Whether it’s the stigma that surrounds people affected by depression or often inadequate NHS treatment, mental health is a key challenge facing black Britons. Next week a major conference is aiming to tackle the vital issues.
Everyone is still digesting the recent announcement during Black History Month of Theresa May launching the Race Disparity Audit across all government departments, which again highlights the nature and impact of structural racism on the black community from housing education, criminal justice, workforce, and culture.
A jury at the inquest of Sarah Reed, a mentally ill prisoner at HMP Holloway who took her life at the jail last year, has identified serious shortcomings in her care.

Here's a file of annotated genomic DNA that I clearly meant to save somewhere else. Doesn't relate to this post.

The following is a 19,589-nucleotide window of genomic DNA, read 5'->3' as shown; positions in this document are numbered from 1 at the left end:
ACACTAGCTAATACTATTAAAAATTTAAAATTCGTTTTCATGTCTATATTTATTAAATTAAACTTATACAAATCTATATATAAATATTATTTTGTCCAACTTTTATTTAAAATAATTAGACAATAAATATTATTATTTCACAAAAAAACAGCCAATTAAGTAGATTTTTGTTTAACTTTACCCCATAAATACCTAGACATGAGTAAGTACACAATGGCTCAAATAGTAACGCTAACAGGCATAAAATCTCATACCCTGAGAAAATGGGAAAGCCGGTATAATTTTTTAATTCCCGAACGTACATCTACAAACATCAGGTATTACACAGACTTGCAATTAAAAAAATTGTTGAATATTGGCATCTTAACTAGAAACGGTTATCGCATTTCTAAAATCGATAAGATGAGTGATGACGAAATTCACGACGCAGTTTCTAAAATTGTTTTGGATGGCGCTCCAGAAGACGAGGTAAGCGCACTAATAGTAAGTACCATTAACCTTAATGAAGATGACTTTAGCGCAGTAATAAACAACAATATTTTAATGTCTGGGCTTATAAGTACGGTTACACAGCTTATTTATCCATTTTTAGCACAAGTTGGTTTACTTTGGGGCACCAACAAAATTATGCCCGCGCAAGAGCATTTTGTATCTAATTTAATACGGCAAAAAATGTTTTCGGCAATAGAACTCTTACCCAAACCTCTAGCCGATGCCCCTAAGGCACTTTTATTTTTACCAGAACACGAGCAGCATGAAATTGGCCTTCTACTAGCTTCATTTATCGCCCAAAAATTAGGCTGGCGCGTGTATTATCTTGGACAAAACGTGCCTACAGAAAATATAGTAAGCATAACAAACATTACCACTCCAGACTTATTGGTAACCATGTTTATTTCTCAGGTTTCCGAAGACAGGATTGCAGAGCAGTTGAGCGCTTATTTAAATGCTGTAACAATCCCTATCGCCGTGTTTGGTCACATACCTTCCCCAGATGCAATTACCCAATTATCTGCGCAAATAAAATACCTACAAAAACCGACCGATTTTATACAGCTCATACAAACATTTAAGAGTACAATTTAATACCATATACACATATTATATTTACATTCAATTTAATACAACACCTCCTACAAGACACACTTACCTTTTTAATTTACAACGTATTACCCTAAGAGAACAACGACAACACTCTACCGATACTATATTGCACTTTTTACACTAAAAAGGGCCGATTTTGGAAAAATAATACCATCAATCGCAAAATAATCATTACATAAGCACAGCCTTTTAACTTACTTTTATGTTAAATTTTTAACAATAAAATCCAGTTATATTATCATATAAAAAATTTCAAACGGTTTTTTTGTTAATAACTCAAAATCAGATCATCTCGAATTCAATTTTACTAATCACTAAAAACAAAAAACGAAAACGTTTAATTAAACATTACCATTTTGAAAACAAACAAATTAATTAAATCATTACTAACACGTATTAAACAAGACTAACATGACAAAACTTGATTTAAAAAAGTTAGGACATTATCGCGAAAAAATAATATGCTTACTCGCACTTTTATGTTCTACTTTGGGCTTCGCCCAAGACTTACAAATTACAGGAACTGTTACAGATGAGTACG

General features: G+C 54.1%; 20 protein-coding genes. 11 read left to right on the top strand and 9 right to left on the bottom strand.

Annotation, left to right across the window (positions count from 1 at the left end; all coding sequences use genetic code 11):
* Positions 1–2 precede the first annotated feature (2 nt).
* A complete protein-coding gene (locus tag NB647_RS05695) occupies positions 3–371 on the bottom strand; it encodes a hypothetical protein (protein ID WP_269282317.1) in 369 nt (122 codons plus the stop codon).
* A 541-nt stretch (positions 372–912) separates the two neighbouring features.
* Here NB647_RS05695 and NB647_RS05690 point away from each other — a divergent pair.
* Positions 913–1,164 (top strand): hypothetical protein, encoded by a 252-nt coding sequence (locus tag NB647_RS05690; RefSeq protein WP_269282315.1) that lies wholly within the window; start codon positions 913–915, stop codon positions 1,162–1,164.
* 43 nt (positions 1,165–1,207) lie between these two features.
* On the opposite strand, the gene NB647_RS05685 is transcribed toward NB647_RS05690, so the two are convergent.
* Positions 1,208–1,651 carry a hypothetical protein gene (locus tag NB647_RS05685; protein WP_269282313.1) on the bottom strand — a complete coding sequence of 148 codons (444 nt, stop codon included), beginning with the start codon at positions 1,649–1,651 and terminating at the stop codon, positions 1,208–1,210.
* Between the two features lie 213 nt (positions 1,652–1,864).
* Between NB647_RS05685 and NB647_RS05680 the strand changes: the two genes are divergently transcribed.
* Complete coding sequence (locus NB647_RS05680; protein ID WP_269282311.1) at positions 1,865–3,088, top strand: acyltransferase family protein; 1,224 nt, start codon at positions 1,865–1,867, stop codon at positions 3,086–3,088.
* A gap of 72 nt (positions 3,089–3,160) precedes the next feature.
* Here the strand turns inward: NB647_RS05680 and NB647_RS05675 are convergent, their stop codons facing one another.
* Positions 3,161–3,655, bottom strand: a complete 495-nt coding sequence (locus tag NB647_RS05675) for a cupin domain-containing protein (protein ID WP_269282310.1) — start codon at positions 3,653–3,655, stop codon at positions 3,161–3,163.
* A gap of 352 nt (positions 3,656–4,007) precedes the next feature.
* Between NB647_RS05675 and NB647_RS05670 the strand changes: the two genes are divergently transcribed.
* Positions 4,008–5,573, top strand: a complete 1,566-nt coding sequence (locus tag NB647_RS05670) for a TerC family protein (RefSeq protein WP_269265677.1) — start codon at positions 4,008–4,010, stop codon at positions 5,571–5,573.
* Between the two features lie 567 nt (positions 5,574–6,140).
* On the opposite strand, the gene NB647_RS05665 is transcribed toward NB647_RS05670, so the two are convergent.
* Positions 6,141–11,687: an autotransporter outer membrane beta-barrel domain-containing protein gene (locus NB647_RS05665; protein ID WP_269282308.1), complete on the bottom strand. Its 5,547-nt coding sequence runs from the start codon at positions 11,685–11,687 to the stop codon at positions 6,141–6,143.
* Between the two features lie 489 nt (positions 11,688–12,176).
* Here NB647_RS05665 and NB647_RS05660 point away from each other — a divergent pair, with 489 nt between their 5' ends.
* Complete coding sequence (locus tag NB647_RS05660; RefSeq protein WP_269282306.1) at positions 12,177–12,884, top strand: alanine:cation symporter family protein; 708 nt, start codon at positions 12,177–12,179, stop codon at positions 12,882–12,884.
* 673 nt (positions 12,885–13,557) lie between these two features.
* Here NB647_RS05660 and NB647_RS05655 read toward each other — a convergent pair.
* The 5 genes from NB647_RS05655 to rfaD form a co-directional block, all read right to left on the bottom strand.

Reed was in prison awaiting medical reports about whether she was mentally fit to plead after being charged with assaulting a nurse in a secure psychiatric unit. The reports found she was unfit to plead, but Reed killed herself three days before they were due to be completed.
The jury concluded that Reed, 32, killed herself at a time when the balance of her mind was disturbed, but they were unsure whether she had intended to do so. They said a failure in management of her medication and the failure to conclude the fitness to plead assessment in a timely manner contributed to her subsequent death.